Bully Beatdown: Sizing up Frankie Edgar after UFC 136 for his next match


Frankie Edgar has faced possibly the toughest challenges of any UFC Lightweight Champion in the history of the promotion. Now that he's trumped B.J. Penn and Gray Maynard twice, there's plenty of reasons fans and pundits can stop doubting him. [Image via]

Everyone had their doubts.

Frankie Edgar isn't the kind of fighter who screams "division dominance" like the imposing Anderson Silva or outright frightening Jon Jones. He's not a master game-planner like Georges St. Pierre or Dominick Cruz. But in his title defense last night at UFC 136 against long-time rival Gray Maynard, Frankie Edgar proved why he should finally be recognized not as an undersized underdog, but a credible threat to new challengers.

That "Iron" Chin

It's ironic that Frankie Edgar's initials (and favorite t-shirt design) represent iron, because he has endured over 18 long rounds of stand-up wars with two of the division's best punchers. Don't let the fact that it was 2007 since "The Bully" knocked out an opponent fool you -- his heavy hands have played key roles in wins over Nate Diaz, Roger Huerta, and Jim Miller. For B.J. Penn's part, Edgar was the only lightweight that "The Prodigy" couldn't finish during his championship reign.

If those two couldn't crack Edgar's chin, Ben Henderson and/or Clay Guida certainly won't, as they lack the stopping power — as do most other lightweights in the current title mix. When Gilbert Melendez makes the jump to the UFC, his solid striking would be the next best test for Edgar's chin, as "El Nino" boasts an impressive 11 KO or TKO marks out of 17 wins. Bottom line, don't count on Edgar losing by knockout in his next fight unless Maynard actually broke something during the first rounds of those last two fights.


Insanely Deep Cardio

If someone put Frankie Edgar on a hamster wheel, he could power a car for a trip to the Moon. However, that's the penchant for many lightweights, as they simply don't tire. Although this is one of Edgar's biggest assets, he'll be matched step-for-step by Henderson or Pettis, and Guida might give his feet friction burns while outrunning Edgar.

Even if Edgar's next challenger stalks him down the whole fight, they have little choice but to chase him around the Octagon, lest the champ uses the brief punching breaks to fuel his air tanks.

Crafty Ground Defense

While no one should have to worry about getting submitted by Edgar, a bigger problem is dragging/knocking him to ground and keeping him there for a finish. While Maynard, Matt Veach, and Sean Sherk have proven that Edgar isn't impossible to take down, the champion's ability to scramble to his feet is ridiculously helpful in keeping him from getting blanketed. B.J. Penn couldn't sink a rear-naked choke on Edgar after completely having control of his back, but it's feasible that anyone among Henderson, Pettis, Shinya Aoki, or Joe Lauzon could pull off that submission win.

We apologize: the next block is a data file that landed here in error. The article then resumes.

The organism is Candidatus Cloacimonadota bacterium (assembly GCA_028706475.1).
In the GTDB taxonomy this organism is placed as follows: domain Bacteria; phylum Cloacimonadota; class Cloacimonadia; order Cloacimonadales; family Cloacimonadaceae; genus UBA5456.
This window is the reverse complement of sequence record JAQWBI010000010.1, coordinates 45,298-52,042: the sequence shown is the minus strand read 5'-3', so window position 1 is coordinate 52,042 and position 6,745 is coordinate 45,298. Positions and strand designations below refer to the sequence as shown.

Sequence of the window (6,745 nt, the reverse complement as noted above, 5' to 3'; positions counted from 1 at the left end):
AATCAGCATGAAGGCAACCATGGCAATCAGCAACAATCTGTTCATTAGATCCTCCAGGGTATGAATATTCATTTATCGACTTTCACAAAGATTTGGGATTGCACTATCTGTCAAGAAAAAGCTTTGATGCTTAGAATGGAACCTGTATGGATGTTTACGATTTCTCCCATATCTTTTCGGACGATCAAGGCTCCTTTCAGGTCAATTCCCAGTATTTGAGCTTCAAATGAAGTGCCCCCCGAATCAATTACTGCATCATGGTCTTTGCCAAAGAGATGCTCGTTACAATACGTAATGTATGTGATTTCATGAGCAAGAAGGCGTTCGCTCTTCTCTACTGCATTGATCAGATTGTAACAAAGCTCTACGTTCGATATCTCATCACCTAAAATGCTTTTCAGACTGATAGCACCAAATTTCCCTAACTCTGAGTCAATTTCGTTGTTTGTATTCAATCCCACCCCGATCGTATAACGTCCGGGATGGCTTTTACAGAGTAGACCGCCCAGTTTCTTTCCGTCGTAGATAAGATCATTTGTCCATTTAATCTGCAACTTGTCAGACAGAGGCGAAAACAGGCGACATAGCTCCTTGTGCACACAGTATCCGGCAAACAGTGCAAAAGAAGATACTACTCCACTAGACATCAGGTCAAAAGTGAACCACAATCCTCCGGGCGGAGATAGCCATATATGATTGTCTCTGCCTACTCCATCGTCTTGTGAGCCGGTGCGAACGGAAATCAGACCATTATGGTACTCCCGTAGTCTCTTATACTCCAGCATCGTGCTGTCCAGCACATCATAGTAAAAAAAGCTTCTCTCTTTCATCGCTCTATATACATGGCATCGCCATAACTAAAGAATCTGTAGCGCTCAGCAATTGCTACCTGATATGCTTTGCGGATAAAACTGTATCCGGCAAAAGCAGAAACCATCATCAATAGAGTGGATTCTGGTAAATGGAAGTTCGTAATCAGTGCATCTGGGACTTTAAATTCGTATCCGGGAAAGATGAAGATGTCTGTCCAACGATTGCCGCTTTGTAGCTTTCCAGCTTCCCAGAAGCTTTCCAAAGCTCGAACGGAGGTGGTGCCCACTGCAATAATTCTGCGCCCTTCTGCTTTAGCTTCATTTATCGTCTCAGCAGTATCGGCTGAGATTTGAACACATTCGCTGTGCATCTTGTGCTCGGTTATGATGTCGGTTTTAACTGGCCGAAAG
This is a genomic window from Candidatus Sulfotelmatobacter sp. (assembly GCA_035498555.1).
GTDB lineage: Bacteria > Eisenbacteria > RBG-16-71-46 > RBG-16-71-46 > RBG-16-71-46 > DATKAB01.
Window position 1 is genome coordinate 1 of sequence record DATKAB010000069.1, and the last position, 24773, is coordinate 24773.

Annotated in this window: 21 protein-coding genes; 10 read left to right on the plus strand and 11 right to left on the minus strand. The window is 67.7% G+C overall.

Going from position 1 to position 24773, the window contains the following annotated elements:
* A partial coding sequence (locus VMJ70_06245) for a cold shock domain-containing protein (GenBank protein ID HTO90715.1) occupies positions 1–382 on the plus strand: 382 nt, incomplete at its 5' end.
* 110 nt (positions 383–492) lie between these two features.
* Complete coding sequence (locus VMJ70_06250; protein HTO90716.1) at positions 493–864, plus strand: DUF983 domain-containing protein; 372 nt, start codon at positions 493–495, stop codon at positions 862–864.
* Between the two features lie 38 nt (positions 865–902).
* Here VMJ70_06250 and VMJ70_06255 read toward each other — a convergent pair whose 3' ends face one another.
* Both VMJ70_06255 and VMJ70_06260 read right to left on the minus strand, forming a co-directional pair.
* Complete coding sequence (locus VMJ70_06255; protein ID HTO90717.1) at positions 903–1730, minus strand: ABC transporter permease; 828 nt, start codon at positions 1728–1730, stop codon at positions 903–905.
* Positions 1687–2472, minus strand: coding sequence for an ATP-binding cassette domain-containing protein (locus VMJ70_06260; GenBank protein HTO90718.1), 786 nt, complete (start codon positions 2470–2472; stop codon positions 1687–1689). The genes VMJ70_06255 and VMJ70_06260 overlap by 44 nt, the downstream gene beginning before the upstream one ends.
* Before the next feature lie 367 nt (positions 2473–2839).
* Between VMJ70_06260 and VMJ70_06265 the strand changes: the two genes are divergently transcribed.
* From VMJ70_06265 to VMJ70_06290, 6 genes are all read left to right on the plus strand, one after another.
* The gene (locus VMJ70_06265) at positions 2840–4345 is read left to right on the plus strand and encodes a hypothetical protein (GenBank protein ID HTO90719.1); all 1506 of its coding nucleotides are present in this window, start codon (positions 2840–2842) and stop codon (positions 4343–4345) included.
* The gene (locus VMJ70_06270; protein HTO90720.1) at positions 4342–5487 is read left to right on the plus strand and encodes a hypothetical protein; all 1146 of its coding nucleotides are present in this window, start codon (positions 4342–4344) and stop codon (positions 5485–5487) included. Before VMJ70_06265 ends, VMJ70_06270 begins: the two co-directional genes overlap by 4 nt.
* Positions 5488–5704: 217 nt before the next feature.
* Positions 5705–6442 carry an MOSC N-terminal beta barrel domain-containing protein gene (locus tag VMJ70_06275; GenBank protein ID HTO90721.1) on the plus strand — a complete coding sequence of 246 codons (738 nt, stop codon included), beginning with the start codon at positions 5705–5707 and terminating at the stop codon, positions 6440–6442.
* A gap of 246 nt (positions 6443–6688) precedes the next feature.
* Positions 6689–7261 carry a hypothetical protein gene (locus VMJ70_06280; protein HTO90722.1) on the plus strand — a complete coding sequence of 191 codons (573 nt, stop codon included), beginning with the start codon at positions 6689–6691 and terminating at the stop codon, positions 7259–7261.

What we learned from the last two fights? Ground-and-pound makes Edgar stronger. It's bizarro physics.

Footwork, Head Movement, & Footwork

Dana White said last night that Frankie Edgar moves like a boxer, and the comparison couldn't be more fitting. If you listen to Edgar's cornermen, they're always telling "The Answer" to use angles and keep his head moving. Coupled with his deep gas tank and solid chin, getting a bead on Edgar in the stand-up is tough, and Maynard practically had to take his rival's head off to trim the constant shuffling.

Luckily for his challengers, everyone can keep up with Edgar here. Maynard was able to stay in Edgar's face with no issues, after all, and he's not a quick fighter. Henderson and Pettis are excellent at both chasing with and avoiding strikes, while Greg Jackson has scarily honed Clay Guida's rabid movements into incredibly effective "mosh-pit style" cage control.

Good Hands & Stopping Power (?)

Frankie Edgar's stand-up is vastly disrespected, and Maynard paid the price with a KO loss. However, "The Bully" was lucid enough to quickly protest the stoppage, so we can still toss around questions about Edgar's punching power. Simply put, most fighters will still continue to swarm Edgar, because they don't fear his volume-over-power "pillow" hands.

Stopping Gray Maynard on punches is a huge accomplishment for such a small lightweight — but Maynard's chin has only been in danger against Huerta. Kenny Florian, Nate Diaz, and Jim Miller weren't exactly knockout wizards themselves. Any KO wins against Henderson, Guida, or Pettis will be hard to come by for the champion, given his opposition's high resistance to damage, and Edgar's effective, but questionable-in-strength boxing technique.

So, what's the solution to "The Answer"?

Well, that's a tough call — being able to strong-arm Frankie Edgar on the mat or in the pocket definitely used to be the most effective strategy, but the New Jersey native is using his speed and technique to cover-up those deficiencies in his game. And some, like his chin, may no longer be a factor against anyone else but the hard-hitting Gray Maynard. Whoever faces Edgar next will have the tough task of outrunning him, working a flawless clinch game, and beating him up against the Octagon's fence.

Given that criteria, I'm thinking Ben Henderson.

[McKinley Noble is a staff editor at GamePro and an MMA conspiracy theorist. Follow his Twitter account for crazy talk, 1990s movie references, and general weirdness. Or you could just stalk him on Google.]

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